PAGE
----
“A perfect peaceableness.” Matthew 8:26

This verse didn’t show up in my “fear not” and “do not be afraid” search. I was sure it would be in the list because this story provides a classic example of human fear. Matthew 8:24 says, “Without warning, a furious storm came up on the lake, so that the waves swept over the boat. But Jesus was sleeping. The disciples went and woke him, saying, ‘Lord, save us! We’re going to drown!'” (NIV) Some of the disciples were fishermen and had probably dealt with windy conditions before. But God’s Word says this was a “furious” storm, so they must have felt entirely helpless and unable to control the boat. They had no warning; they didn’t see it coming. And they were frantic.

The reason the next verse didn’t show up in my searched list is because Jesus doesn’t actually say, “Do not be afraid.” Instead, He asks the question, “Why are you timid and afraid, o you of little faith?” (Amplified Bible)  They’ve recently heard His sermon on the mount and have witnessed many of His miracles. Matthew 8:16, “He drove out the spirits with a word and healed all the sick.”  It’s almost as if Jesus is saying, “Don’t you get it yet? Don’t you know who I am – who you’re dealing with here?” 

Something in me wants to give the disciples a little credit, since they did go to Jesus and say, “Save us!” Who wouldn’t be afraid? Still, Jesus asks, “Why? You have such little faith!” Is he asking them to believe in something they haven’t yet seen?  Perhaps they hadn’t seen Jesus wield such power over the forces of nature. He’s shown authority over demons and diseases, and now, over the destructive force of a storm?!

I love the way the Amplified Bible describes it. After Jesus got up and rebuked the winds and the waves, “there was a great and wonderful calm (a perfect peaceableness).”  Imagine the silence. Roaring, pulsing, wild waves had threatened to overturn their boat. And then – perfectly complete calm. I wish we knew exactly what Jesus said to the winds and the waves. What was His “rebuke” like?  The only rebuke that’s recorded is what He said to His disciples. Did He use a soft, gentle, consoling tone with them, I wonder, and a harsher, more reprimanding tone for the wild winds? So much to imagine.

The result was amazement for the disciples too, an open-mouthed awe. “The men were amazed and asked, ‘What kind of man is this? Even the winds and the waves obey him!” (Matthew 8:27)  Even though (unlike the disciples) we have the rest of the story, do we really know who Jesus is? What kind of man, of God…. 

Jesus says these same words to me, “You of little faith, why are you so afraid?”  I hear Him say it in the gentlest way, with a fatherly, inviting tone. Perhaps He says, “Just stand back and watch. Watch what I will do with this storm.” 


“Peace! Be strong now.” Daniel 10:19

I just discovered a khaki green seabag outside our front door.  Our son Daniel Justin told us to be on the lookout for it.  He had packed it with stuff he won’t need in Afghanistan any more, which means one thing – he’s coming home soon! We will be able to see him on April 21!  Of course, my fear default setting goes to “but he’ll still be there for over a month.”  So keep on praying. And then I realized that it was silly to think that I would stop praying when he comes back.  The enemy is everywhere – our spiritual enemy, that is.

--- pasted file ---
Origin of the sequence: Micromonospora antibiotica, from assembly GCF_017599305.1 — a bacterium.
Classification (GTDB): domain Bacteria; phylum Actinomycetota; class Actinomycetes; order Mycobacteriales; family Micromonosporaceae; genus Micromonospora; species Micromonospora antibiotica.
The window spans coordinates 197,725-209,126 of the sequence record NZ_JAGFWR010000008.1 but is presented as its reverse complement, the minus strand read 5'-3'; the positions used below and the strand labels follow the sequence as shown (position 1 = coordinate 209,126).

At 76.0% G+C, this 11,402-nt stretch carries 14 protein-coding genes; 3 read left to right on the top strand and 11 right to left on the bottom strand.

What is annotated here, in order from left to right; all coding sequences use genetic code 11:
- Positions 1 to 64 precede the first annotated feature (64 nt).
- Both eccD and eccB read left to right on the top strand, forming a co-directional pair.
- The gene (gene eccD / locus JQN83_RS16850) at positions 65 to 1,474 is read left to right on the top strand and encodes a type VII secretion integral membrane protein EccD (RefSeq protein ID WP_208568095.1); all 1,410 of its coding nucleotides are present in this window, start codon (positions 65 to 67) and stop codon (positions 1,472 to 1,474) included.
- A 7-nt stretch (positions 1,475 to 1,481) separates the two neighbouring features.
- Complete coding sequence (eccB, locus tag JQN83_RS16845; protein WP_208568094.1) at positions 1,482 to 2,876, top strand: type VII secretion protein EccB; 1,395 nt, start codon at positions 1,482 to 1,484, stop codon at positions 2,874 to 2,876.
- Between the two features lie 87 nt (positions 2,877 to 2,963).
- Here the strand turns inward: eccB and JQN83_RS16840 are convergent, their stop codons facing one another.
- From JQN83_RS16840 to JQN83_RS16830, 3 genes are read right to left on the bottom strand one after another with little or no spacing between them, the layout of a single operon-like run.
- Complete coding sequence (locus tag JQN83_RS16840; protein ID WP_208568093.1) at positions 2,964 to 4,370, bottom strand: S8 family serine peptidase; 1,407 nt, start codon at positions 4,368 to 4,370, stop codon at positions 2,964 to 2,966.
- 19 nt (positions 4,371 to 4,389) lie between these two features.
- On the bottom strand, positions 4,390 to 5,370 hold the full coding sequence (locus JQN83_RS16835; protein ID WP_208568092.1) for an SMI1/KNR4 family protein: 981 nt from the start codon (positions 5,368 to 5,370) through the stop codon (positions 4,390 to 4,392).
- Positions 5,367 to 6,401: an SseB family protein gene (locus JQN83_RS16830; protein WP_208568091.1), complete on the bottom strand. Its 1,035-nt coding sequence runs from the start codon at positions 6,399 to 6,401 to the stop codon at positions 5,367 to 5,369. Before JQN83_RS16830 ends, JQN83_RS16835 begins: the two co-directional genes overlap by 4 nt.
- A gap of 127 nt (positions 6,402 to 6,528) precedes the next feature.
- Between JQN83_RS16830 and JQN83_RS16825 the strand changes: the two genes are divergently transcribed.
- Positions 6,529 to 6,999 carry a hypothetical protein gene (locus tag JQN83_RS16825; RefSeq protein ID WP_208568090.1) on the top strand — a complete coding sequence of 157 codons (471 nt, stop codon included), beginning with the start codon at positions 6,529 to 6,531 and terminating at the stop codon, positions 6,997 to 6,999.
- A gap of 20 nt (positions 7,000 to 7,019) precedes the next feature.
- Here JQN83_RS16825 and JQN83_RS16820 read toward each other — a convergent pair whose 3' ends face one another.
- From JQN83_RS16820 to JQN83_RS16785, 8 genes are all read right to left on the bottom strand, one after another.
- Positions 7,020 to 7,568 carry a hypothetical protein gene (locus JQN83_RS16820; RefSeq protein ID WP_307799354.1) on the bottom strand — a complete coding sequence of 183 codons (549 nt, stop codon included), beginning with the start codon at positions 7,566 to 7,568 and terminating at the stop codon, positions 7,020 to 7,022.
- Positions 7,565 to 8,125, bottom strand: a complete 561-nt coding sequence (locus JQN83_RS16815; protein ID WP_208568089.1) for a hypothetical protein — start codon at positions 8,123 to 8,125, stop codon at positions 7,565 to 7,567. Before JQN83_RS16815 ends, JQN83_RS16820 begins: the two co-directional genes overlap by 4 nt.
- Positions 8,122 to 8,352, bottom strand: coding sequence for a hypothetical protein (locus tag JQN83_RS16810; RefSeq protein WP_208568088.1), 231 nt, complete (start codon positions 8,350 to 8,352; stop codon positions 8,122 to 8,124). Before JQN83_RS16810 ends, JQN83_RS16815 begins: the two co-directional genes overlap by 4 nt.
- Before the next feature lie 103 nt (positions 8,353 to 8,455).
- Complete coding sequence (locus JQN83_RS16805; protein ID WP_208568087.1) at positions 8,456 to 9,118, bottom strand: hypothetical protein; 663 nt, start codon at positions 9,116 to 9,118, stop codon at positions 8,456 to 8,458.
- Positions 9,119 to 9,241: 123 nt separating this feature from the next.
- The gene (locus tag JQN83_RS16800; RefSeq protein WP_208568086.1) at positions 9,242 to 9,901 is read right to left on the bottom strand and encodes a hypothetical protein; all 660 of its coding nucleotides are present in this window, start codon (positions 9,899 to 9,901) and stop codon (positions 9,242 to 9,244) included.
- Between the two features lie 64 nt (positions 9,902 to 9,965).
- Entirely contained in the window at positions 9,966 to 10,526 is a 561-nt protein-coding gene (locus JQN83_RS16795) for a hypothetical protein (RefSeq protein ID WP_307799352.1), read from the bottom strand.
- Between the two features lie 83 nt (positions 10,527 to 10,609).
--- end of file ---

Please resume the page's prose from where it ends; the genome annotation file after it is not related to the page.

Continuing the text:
For the second time in the same chapter in Daniel, he is told, “Do not be afraid.”  Here is a man who faced hungry lions unafraid.  This is what Daniel says now, “I am overcome with anguish because of the vision, my lord, and I am helpless. How can I, your servant, talk with you, my lord? My strength is gone and I can hardly breathe.” Again, the one who looked like a man touched me and gave me strength. “Do not be afraid, O man highly esteemed,” he said. “Peace! Be strong now; be strong.” (10:17-19a)

Peace and strength – two antidotes for fear. These qualities should replace anxiety and worry. When the anguish and helpless feelings come, as they did for Daniel (and probably rightly so, given the destruction that was foretold), there is someone who can give strength. Do we ever really find it in ourselves? I could never understand the logic of pulling myself up by my bootstraps.  “Believe in yourself” is a nice sentiment, but Jesus is the one who says, “Peace, be still.”  When “my strength is gone and I can hardly breathe,” I will bow with my face toward the ground as Daniel did and let “the one who looked like a man”  – Jesus – touch my lips.

We are now in the season of Lent and I have once again renewed my commitment to carry on. It is a constant struggle to fight distractions, excuses, etc. – “the sin that so easily besets us.”  But reflection is a good thing, and as difficult as it may be, acknowledging the disobedience and failings is the first step in the renewal and purifying process. The best thing about Lent is the the goal at the end of this 40-day journey ~ EASTER! Renewed life!  Because of this season and my focus on Jesus’ journey to the cross, I decided to flip forward to the New Testament and all the passages where Jesus Himself said “Be not afraid.”  Beginning tomorrow….